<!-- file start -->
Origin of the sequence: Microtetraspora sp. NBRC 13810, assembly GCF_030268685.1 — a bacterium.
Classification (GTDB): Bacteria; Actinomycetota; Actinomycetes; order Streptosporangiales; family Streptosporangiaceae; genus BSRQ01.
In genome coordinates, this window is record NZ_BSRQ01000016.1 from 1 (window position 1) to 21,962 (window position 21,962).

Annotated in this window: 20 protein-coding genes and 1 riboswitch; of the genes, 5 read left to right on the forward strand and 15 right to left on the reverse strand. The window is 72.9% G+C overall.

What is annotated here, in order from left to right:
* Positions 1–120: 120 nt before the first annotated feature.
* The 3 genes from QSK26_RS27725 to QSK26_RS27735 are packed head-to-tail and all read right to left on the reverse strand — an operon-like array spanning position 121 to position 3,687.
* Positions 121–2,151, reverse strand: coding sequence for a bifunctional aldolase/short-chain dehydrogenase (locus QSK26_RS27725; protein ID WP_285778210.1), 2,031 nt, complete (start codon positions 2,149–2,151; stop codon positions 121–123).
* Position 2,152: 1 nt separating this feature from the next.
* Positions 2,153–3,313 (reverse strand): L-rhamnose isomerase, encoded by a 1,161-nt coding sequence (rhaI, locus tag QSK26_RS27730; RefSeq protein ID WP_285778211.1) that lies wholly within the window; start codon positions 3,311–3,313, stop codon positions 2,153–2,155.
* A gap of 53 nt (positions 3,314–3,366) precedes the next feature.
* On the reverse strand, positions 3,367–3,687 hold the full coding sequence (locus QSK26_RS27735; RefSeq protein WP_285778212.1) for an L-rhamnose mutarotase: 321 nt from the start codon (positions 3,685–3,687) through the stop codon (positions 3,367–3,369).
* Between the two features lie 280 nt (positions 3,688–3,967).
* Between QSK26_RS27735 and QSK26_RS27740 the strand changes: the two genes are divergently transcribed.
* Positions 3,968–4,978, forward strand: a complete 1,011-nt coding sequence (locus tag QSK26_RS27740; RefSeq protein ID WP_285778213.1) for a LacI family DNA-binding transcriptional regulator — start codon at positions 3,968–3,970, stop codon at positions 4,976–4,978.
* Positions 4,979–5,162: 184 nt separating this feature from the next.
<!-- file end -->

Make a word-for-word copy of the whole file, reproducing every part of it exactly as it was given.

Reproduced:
Origin of the sequence: Microtetraspora sp. NBRC 13810, assembly GCF_030268685.1 — a bacterium.
Classification (GTDB): Bacteria; Actinomycetota; Actinomycetes; order Streptosporangiales; family Streptosporangiaceae; genus BSRQ01.
In genome coordinates, this window is record NZ_BSRQ01000016.1 from 1 (window position 1) to 21,962 (window position 21,962).

Annotated in this window: 20 protein-coding genes and 1 riboswitch; of the genes, 5 read left to right on the forward strand and 15 right to left on the reverse strand. The window is 72.9% G+C overall.

What is annotated here, in order from left to right:
* Positions 1–120: 120 nt before the first annotated feature.
* The 3 genes from QSK26_RS27725 to QSK26_RS27735 are packed head-to-tail and all read right to left on the reverse strand — an operon-like array spanning position 121 to position 3,687.
* Positions 121–2,151, reverse strand: coding sequence for a bifunctional aldolase/short-chain dehydrogenase (locus QSK26_RS27725; protein ID WP_285778210.1), 2,031 nt, complete (start codon positions 2,149–2,151; stop codon positions 121–123).
* Position 2,152: 1 nt separating this feature from the next.
* Positions 2,153–3,313 (reverse strand): L-rhamnose isomerase, encoded by a 1,161-nt coding sequence (rhaI, locus tag QSK26_RS27730; RefSeq protein ID WP_285778211.1) that lies wholly within the window; start codon positions 3,311–3,313, stop codon positions 2,153–2,155.
* A gap of 53 nt (positions 3,314–3,366) precedes the next feature.
* On the reverse strand, positions 3,367–3,687 hold the full coding sequence (locus QSK26_RS27735; RefSeq protein WP_285778212.1) for an L-rhamnose mutarotase: 321 nt from the start codon (positions 3,685–3,687) through the stop codon (positions 3,367–3,369).
* Between the two features lie 280 nt (positions 3,688–3,967).
* Between QSK26_RS27735 and QSK26_RS27740 the strand changes: the two genes are divergently transcribed.
* Positions 3,968–4,978, forward strand: a complete 1,011-nt coding sequence (locus tag QSK26_RS27740; RefSeq protein ID WP_285778213.1) for a LacI family DNA-binding transcriptional regulator — start codon at positions 3,968–3,970, stop codon at positions 4,976–4,978.
* Positions 4,979–5,162: 184 nt separating this feature from the next.